Additional research is demonstrating that yoga and psychotherapy can work effectively together in treating anxiety and depression or even help to reduce symptoms in PTSD, ADHD, and schizophrenia to increase a person’s quality of life (Balasubramaniam et al., 2013; Gerbarg et al., 2017). In combination with psychotherapy, yoga can lead to increased self-awareness, positive self-image, self-confidence, increased concentration and productivity, sleep regularity, healthier social skills and relationships, and increased emotional regulation and resilience by reconditioning our behavior patterns (Tiwari 2016).
If you are experiencing anxiety or other mental health issues, we at Mindful Ways to Wellness offer yoga classes, private yoga sessions, and mental health counseling. Please feel free to comment or ask any questions below. Click here to learn more our mental health and yoga services at Mindful Ways to Wellness in St. Petersburg, Florida. We look forward to hearing from you!
John Whitaker, LMHC
Licensed Mental Health Counselor
References and Further Reading
Balasubramaniam, M., Telles, S., and P.M. Doraiswamy. (2013). Yoga on our minds: A systematic review of yoga for neuropsychiatric disorders. Frontiers in Psychiatry, 3(117):1-16.
Cerqueira, J.J., Almeida, O.F.X., and N. Sousa. (2008). The stressed prefrontal cortex: Left? Right! Brain, Behavior, and Immunity, 22:630–638.
Falsafi, N. (2016, August). A randomized controlled trial of mindfulness versus yoga effects on depression and/or anxiety in college students. Journal of the American Psychiatric Nurses Association, 22(6): 483-497.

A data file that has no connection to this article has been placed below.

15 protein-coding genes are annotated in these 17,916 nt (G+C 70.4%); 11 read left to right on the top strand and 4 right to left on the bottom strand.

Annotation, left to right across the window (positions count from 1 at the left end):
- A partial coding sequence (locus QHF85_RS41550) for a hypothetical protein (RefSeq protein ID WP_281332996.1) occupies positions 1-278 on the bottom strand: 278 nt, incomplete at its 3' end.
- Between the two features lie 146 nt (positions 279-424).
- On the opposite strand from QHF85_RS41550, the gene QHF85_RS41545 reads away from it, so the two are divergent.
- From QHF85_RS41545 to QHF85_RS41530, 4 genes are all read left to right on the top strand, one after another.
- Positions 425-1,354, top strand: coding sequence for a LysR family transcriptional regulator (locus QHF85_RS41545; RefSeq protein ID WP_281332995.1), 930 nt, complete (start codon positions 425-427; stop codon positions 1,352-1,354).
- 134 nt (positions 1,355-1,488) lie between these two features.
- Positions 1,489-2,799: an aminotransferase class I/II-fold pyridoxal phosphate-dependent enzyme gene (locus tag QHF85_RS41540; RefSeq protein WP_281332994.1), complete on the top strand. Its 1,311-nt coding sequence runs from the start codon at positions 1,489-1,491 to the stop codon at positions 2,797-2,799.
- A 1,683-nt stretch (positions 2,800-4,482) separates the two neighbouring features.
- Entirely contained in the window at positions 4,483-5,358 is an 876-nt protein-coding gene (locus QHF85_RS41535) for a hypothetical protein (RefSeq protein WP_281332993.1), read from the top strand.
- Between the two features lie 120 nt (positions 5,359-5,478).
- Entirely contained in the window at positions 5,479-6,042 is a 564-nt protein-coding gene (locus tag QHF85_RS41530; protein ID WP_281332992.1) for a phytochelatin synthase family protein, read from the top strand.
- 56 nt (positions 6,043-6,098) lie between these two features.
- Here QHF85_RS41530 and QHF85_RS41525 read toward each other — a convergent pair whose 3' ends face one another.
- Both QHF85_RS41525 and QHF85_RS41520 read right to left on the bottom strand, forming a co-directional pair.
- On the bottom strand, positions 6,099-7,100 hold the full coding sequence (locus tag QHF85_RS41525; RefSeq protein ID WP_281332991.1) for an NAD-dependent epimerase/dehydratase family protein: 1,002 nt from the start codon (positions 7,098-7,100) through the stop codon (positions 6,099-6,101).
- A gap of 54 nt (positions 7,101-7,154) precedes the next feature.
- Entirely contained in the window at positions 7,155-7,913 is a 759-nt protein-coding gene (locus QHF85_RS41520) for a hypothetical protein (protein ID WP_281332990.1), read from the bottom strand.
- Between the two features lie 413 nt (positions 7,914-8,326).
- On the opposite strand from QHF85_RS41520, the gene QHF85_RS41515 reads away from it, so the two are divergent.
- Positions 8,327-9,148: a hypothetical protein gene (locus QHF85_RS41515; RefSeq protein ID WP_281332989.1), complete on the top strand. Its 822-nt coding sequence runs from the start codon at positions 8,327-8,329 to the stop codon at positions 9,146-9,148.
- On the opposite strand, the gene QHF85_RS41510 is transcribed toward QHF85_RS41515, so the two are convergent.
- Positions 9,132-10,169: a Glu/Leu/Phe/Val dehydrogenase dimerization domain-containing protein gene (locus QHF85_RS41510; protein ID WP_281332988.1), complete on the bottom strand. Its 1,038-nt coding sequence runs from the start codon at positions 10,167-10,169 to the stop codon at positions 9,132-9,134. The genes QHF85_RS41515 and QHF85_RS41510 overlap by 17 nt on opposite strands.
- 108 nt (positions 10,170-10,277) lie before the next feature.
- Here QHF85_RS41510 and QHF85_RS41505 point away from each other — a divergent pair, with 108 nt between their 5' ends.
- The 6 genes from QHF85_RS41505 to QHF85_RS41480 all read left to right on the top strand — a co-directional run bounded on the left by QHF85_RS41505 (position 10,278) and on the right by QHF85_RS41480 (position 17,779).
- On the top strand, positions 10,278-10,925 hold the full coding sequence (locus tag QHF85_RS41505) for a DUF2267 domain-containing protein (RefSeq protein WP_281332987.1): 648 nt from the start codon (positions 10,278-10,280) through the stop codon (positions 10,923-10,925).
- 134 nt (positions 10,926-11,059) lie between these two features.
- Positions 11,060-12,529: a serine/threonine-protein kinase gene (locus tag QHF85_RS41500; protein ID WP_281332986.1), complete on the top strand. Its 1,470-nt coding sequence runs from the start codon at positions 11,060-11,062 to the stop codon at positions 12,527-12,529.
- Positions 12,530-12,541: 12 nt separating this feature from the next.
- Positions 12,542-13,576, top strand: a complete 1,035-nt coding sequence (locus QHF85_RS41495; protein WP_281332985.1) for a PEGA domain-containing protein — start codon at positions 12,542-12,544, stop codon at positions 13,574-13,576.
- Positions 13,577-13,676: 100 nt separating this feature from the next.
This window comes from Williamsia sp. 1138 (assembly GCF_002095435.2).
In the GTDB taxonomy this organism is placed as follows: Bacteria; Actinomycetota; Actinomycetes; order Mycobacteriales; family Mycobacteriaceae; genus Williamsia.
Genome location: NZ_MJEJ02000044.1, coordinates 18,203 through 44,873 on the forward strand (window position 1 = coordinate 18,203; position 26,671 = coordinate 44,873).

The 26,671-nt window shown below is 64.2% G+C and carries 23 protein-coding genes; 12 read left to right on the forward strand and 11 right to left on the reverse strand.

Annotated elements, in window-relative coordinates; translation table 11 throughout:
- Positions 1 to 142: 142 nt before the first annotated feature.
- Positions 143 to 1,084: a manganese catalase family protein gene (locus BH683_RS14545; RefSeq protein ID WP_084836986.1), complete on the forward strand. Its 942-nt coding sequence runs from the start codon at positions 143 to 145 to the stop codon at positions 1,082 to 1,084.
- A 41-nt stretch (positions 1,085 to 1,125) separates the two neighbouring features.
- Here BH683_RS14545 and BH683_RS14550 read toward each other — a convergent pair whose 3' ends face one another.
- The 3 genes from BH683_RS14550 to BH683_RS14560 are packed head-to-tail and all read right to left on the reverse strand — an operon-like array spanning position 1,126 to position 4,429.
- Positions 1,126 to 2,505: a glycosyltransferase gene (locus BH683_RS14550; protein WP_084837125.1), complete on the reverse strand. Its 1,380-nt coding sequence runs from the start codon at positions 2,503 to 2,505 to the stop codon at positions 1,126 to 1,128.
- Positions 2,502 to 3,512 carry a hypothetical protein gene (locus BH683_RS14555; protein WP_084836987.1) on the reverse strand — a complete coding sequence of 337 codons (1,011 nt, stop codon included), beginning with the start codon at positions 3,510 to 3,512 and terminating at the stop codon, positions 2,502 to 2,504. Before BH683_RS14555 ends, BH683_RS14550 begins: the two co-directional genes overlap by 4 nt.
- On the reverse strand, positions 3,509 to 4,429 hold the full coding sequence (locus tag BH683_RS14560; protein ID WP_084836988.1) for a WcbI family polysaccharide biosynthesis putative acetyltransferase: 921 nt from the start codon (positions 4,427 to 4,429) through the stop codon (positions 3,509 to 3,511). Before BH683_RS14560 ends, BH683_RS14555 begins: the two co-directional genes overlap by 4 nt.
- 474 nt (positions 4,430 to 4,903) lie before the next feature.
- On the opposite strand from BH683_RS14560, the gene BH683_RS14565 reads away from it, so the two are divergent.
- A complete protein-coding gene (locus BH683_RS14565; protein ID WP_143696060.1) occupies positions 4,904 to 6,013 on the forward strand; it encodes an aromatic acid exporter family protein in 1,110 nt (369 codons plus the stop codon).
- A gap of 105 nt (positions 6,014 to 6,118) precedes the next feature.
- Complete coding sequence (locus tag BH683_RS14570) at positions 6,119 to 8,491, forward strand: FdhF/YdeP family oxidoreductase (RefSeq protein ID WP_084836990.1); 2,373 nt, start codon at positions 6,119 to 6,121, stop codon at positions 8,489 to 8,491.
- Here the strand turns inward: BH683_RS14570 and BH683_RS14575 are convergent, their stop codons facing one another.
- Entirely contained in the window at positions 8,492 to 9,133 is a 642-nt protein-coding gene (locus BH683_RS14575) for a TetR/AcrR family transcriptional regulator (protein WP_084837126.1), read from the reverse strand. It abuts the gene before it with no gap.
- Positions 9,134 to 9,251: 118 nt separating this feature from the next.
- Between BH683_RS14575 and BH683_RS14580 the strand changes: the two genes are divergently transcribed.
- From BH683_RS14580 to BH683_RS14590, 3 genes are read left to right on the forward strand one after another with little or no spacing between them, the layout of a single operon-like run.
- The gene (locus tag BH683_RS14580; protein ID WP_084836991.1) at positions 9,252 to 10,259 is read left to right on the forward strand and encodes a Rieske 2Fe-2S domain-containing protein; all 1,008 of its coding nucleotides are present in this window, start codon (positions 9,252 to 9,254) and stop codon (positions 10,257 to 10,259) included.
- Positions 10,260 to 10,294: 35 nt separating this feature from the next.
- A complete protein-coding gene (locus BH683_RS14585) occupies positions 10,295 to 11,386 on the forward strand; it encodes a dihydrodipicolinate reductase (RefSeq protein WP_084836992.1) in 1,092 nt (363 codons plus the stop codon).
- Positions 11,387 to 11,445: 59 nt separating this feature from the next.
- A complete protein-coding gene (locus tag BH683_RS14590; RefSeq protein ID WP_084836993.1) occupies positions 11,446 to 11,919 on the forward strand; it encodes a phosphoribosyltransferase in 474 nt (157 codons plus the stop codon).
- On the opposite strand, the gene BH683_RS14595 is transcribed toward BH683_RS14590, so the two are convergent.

Gard, T., Noggle, J.J., Park, C.L., Vago, D.R., and A. Wilson. (2014). Potential self-regulatory mechanisms of yoga for psychological health. Frontiers in Human Neuroscience, 8(770):1-20.
Gerbarg, P.L., Muskin, P.R., and R.P. Brown. (2017). Complementary and Integrative Treatments in Psychiatric Practice. Arlington, VA: American Psychiatric Association Publishing.
Hagen, I. and U.S. Nayar. (2014). Yoga for children and young people’s mental health and well-being: Research review and reflections on the mental health potentials of yoga. Frontiers in Psychiatry, 5(35):1-6.
Javnbakht, M., Kenari, R. H., and M. Ghasemi. (2009). Effects of yoga on depression and anxiety of women. Complementary Therapies in Clinical Practice, 15:102-104.
Parasuraman, S., Wen, L.E., Zhen, K.M., Hean, C.K. and A.T. Sam. (2016). Exploring the pharmacological and pharmacotherapeutic effects of yoga. PBT Reports, 2(1):6-10.
Patel, N., Baria, D., and V. Joshi. (2016). Effect of yoga on stress in women. Journal of Research in Medical and Dental Science, 4(3):224-227.
Ross, A. and S. Thomas. (2010). The health benefits of yoga and exercise: A review of comparison studies. Journal of Alternative and Complementary Medicine, 16(1):3–12.
Roberts, E. (1988). The establishment of GABA as a neurotransmitter. In: GABA and Benzodiazepine Receptors, Squires, R. F., Ed., pp. 1–21, CRC Press: Boca Raton, FL.
Smith, C., Hancock, H., Blake-Mortimer, J., and K. Eckert. (2007). A randomised comparative trial of yoga and relaxation to reduce stress and anxiety. Complementary Therapies in Medicine, 15:77—83.
Streeter, C.C., Whitfield, T.H., Owen, L., Rein, T., Karri, S.K., Yakhkind, A., Perlmutter, R., Prescot, A., Renshaw, P.F., Ciraulo, D.A. and J.E. Jensen. (2010). Effects of yoga versus walking on mood, anxiety, and brain GABA levels: A randomized controlled MRS study. The Journal of Alternative and Complementary Medicine, 16(11):1145–1152.
Tiwari, G.K. (2016). Yoga and mental health: An underexplored relationship. The International Journal of Indian Psychology, Volume 4, (1(76)):19-31.
Uebelacker, L.A. and M.K. Broughton. (2016). Yoga for depression and anxiety: A review of published research and implications for health care providers. Rhode Island Medical Journal, 99(3):20-22.